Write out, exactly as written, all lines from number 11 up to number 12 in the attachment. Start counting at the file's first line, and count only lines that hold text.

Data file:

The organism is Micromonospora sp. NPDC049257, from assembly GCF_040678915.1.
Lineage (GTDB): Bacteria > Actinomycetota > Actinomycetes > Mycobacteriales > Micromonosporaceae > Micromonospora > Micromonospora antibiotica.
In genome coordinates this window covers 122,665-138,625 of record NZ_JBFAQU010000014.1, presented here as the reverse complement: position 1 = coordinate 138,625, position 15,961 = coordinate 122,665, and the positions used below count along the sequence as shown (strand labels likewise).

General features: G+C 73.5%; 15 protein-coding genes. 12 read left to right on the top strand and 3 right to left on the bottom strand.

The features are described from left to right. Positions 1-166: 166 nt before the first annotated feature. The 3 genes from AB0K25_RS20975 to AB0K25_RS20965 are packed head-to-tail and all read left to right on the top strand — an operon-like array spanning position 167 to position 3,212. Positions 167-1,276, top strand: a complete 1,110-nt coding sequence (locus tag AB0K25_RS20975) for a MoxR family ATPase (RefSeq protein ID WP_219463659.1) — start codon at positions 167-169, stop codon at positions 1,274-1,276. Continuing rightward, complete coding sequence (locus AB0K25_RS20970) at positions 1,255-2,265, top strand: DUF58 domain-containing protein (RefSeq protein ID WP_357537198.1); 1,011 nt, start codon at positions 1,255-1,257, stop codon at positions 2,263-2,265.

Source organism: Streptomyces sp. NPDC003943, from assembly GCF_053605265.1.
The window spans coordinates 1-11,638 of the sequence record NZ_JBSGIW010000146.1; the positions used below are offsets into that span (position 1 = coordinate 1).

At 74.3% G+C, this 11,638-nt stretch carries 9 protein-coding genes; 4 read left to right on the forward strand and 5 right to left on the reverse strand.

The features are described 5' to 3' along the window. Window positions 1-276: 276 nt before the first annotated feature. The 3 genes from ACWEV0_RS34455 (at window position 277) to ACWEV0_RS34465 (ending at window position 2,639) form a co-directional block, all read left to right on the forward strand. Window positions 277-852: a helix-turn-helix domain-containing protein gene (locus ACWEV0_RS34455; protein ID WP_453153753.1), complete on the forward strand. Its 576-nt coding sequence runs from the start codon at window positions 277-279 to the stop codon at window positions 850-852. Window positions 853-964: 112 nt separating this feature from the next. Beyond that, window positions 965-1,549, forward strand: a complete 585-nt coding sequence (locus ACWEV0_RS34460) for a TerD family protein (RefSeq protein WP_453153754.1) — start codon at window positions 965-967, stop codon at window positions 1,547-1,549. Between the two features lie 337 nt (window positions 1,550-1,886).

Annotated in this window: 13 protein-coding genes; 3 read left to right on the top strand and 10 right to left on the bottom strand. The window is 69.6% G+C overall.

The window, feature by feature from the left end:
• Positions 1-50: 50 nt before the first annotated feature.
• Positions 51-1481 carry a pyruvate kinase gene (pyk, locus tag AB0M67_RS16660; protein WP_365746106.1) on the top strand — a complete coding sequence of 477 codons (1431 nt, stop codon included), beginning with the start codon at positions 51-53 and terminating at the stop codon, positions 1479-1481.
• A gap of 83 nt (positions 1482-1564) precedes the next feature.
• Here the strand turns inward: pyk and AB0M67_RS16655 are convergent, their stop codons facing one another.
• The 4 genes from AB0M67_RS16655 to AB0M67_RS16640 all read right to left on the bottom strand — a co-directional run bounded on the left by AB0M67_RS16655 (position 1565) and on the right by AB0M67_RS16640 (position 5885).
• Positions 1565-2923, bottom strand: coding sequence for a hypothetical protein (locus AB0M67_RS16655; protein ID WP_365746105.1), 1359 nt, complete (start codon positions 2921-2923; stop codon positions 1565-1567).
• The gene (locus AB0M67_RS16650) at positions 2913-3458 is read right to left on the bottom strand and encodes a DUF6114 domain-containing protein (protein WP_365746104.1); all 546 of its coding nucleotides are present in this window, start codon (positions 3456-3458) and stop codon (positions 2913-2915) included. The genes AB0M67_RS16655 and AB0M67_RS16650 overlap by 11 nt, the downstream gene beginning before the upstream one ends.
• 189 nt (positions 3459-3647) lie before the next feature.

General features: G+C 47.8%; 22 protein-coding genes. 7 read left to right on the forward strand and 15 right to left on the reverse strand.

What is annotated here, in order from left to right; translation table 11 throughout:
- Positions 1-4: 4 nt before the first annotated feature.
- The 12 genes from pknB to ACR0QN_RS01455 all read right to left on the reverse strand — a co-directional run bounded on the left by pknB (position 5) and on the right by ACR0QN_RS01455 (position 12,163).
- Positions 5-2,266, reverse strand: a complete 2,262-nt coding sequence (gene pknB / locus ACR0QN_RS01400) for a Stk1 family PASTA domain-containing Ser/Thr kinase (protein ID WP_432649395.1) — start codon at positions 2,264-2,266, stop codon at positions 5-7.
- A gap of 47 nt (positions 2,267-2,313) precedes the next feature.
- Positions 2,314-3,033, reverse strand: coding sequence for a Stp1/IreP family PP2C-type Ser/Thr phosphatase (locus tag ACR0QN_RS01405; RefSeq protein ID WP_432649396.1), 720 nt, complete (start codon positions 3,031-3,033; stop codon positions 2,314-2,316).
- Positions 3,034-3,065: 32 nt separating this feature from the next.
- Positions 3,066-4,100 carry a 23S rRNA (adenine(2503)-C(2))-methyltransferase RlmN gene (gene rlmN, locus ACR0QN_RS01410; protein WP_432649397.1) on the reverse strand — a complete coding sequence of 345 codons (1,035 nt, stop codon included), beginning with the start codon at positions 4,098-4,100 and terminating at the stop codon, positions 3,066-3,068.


The window, feature by feature from the left end:
• Positions 1-50: 50 nt before the first annotated feature.